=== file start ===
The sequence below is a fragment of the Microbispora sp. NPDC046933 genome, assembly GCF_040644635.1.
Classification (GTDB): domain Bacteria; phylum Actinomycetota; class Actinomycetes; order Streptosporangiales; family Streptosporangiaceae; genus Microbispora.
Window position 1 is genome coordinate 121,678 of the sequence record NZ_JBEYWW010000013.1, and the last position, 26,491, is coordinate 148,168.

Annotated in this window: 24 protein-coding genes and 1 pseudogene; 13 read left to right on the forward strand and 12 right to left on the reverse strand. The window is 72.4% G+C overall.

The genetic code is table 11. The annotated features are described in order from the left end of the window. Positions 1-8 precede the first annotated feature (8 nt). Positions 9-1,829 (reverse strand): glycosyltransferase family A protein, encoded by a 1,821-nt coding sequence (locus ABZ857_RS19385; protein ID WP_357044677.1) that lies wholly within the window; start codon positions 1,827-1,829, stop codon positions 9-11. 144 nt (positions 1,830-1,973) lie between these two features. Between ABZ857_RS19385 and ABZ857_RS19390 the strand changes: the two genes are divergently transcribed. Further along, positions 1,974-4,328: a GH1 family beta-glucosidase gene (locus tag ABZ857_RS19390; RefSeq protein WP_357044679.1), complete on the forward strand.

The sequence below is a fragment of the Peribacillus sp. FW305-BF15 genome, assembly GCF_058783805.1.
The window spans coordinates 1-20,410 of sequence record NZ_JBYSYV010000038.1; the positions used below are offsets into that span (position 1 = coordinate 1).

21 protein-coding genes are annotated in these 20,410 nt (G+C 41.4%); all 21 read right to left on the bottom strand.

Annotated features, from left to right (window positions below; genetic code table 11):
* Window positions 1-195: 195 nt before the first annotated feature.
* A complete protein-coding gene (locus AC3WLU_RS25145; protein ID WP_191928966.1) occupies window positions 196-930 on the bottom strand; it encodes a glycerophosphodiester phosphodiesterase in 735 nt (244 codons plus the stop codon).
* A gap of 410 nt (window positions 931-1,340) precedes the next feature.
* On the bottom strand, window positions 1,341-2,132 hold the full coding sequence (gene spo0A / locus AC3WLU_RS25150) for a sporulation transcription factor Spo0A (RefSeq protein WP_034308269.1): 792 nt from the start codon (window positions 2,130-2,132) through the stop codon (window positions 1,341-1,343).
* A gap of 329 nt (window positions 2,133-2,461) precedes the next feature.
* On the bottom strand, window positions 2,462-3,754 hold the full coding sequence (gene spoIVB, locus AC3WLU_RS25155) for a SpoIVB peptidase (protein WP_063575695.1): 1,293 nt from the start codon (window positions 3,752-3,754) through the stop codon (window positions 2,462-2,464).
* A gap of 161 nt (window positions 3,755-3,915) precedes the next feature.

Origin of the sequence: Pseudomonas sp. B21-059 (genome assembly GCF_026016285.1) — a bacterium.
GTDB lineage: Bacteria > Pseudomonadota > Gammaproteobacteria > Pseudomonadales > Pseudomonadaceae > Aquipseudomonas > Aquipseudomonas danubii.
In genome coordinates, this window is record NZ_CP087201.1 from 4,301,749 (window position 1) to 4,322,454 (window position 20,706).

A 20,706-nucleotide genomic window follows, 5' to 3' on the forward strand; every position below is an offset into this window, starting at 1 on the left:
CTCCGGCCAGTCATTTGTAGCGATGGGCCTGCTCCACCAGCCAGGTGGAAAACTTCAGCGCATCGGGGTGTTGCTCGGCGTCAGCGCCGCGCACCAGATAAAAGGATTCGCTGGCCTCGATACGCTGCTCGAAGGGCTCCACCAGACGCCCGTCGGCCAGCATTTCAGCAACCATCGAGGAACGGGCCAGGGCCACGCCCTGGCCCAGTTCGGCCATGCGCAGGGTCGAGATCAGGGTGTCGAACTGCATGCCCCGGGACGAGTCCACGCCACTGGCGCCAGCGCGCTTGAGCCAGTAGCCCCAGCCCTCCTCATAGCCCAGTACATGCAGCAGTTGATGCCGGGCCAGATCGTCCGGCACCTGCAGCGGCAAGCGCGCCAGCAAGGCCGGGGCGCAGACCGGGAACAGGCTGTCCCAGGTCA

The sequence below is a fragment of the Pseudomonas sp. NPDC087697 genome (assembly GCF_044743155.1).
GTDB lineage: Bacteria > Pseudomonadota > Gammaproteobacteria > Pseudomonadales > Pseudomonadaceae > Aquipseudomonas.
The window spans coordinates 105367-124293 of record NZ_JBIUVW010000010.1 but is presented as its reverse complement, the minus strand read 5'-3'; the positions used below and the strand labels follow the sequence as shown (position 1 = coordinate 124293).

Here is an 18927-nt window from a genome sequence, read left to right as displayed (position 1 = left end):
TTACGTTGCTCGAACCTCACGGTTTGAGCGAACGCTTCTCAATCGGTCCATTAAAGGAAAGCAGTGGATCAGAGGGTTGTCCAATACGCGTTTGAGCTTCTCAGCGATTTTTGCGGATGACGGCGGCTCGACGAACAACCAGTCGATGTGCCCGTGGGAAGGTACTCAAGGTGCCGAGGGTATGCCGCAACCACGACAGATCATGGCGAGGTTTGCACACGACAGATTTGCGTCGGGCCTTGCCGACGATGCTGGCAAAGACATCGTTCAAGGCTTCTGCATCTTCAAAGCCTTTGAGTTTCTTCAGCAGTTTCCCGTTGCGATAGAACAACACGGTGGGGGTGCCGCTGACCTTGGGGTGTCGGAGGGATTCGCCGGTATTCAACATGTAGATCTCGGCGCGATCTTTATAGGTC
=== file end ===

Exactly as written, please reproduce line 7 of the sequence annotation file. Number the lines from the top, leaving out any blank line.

The window spans coordinates 1-20,410 of sequence record NZ_JBYSYV010000038.1; the positions used below are offsets into that span (position 1 = coordinate 1).